Arts

New In Paperback
11:11 am
Wed March 5, 2014

March 1-7: America's 'Unwinding,' Black Identity And Fictional Self-Help

*Some of the language in the summaries above has been provided by publishers.

Copyright 2014 NPR. To see more, visit http://www.npr.org/.

The Salt
10:53 am
Wed March 5, 2014

Chipotle Says There's No 'Guacapocalypse' Looming

An employee prepares to make fresh guacamole at a Chipotle restaurant in Hollywood, Calif.
Patrick T. Fallon Bloomberg

Originally published on Fri March 7, 2014 2:16 pm

Looks like reports of a looming "guacapocalypse" have been vastly overstated.

This morning, guacamole lovers woke to headlines warning that Mexican fast-food chain Chipotle could eventually be forced to drop the dip from its menu, if changing global weather patterns continue to drive volatility in the price of avocados.

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Television
10:38 am
Wed March 5, 2014

Midseason TV: What To Watch And What To Skip

Originally published on Wed March 5, 2014 3:00 pm

Transcript

MICHEL MARTIN, HOST:

This is TELL ME MORE from NPR News. I'm Michel Martin. So maybe the weather has kept you inside more than usual, or you're looking for a few new guilty pleasure to add to your DVR. We've got you covered. NPR television critic Eric Deggans is with us in our Washington, D.C., studios to talk about some of the midseason television debuts. And we'll even talk about a few shows that don't begin with "Scan-" and end with "-dal." Eric, welcome back.

ERIC DEGGANS, BYLINE: Glad to be here.

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Africa
10:38 am
Wed March 5, 2014

A New Look At 'The Bright Continent'

Originally published on Wed March 5, 2014 3:00 pm

Transcript

MICHEL MARTIN, HOST:

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Author Interviews
10:38 am
Wed March 5, 2014

When Loved Ones Return From The Dead

Randy Skidmore

Originally published on Wed March 5, 2014 5:08 pm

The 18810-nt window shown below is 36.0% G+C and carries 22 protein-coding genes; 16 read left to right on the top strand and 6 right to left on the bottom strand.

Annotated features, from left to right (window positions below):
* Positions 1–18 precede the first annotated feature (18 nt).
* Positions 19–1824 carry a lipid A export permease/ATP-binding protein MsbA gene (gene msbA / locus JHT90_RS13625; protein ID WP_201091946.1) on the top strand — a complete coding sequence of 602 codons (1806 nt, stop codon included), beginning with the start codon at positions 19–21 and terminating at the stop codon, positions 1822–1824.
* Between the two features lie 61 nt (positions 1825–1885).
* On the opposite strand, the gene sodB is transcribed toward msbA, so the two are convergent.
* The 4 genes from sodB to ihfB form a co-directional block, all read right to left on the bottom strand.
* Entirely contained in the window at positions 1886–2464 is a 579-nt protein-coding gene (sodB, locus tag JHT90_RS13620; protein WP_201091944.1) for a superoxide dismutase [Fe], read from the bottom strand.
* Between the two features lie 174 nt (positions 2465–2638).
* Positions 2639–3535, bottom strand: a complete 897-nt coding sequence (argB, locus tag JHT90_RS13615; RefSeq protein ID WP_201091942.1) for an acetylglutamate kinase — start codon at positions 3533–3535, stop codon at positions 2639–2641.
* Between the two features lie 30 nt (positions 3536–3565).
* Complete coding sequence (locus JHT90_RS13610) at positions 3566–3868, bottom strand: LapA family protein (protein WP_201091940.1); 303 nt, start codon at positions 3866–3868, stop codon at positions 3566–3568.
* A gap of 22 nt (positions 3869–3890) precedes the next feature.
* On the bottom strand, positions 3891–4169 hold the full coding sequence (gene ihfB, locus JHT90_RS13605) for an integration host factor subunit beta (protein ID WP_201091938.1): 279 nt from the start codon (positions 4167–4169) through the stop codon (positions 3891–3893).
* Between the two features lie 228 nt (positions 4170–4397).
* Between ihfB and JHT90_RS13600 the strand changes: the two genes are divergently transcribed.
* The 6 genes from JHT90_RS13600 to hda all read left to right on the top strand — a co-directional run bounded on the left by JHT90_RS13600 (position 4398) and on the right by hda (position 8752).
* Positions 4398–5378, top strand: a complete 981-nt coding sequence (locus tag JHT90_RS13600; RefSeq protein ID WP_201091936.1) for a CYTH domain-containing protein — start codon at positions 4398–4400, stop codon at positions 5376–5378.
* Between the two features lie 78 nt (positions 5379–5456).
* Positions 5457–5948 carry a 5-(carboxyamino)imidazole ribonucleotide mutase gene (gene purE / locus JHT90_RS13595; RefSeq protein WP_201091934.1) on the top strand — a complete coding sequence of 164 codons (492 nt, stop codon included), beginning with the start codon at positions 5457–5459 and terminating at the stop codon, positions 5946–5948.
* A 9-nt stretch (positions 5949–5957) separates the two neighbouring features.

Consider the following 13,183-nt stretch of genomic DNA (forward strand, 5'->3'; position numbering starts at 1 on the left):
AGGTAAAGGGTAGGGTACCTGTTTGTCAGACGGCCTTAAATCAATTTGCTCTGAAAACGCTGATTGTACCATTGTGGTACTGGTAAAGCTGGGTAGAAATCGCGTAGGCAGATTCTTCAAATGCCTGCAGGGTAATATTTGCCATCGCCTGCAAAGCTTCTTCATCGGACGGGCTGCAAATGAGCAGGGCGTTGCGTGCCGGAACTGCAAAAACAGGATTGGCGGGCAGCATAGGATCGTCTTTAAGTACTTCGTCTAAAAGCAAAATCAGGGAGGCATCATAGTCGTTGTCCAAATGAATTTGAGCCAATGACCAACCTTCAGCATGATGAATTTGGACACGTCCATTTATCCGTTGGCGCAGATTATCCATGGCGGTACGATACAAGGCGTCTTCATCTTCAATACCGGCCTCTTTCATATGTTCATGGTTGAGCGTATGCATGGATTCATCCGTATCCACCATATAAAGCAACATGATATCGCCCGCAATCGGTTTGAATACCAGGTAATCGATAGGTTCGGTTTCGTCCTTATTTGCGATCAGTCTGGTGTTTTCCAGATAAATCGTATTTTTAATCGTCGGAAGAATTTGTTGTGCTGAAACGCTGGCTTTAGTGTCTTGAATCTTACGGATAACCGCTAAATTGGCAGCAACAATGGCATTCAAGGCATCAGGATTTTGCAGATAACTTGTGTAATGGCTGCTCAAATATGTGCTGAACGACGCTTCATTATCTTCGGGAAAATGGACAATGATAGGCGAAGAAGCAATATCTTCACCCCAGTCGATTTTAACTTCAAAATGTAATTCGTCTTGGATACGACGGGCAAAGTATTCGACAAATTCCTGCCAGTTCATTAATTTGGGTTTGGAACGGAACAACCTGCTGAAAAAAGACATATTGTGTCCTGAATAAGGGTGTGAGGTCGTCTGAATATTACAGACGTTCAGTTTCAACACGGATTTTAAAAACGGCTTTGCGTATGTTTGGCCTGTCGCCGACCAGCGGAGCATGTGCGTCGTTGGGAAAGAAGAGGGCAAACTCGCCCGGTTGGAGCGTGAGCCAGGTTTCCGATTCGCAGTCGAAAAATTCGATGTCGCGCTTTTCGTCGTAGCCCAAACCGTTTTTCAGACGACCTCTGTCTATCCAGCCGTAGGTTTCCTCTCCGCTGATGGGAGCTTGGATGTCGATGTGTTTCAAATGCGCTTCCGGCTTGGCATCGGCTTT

If someone you cared for died, you might be haunted by questions about how your life might be different had that person survived, about what you might say if you had one more chance to talk. Those questions are behind author Jason Mott's novel The Returned.

The book is now an ABC television series, Resurrection, which premieres Sunday.

Mott tells NPR's Michel Martin that the book was inspired by a dream about his mother returning to life, and how such a scenario would play out if it really happened.

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The Protojournalist
10:15 am
Wed March 5, 2014

Hemingway Doesn't Always Live Up To His Code

An undated portrait of Ernest Hemingway in Cuba.
COPYRIGHT Gamma-Rapho via Getty Images

Originally published on Wed March 5, 2014 6:24 pm

The air was clear. Our prose was not.

We remembered what Scott had told us about a clean, well-designed place called Future of Storytelling. Scott said we could learn from it. He was right and it was good.

Through the website, we discovered the Hemingway App.

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The Two-Way
6:12 am
Wed March 5, 2014

Book News: Sherwin B. Nuland, Author Of 'How We Die,' Dies At 83

Originally published on Wed March 5, 2014 7:01 am

The daily lowdown on books, publishing, and the occasional author behaving badly.

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Book Reviews
6:03 am
Wed March 5, 2014

A Second Helping Of Retro Smooches In 'Young Romance 2'

They're the perfect couple, circa 1947. He's craggy, yet banal. She's well-coiffed and febrile. The circumstances? Dire. Always. Just as unfailingly, though, love will out for these two, for we're on familiar turf: the geometrically ordered, narratively numbing world of mid-century comic-book passion. More specifically, this is Young Romance 2: The Early Simon & Kirby Romance Comics, a collection of some of the first such comics ever produced.

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Author Interviews
1:46 pm
Tue March 4, 2014

Fresh Air Remembers Literary Biographer Justin Kaplan

Transcript

TERRY GROSS, HOST:

This is FRESH AIR. We're going to remember Justin Kaplan, the Pulitzer Prize-winning biographer who also edited the 16th edition of "Bartlett's Familiar Quotations," published in 1992 and the 17th edition, published in 2002. Justin Kaplan died Sunday at the age 88. His first book, a 1966 biography of Mark Twain, won a National Book Award, as well as a Pulitzer Prize. He also wrote biographies of Walt Whitman and Lincoln Steffens.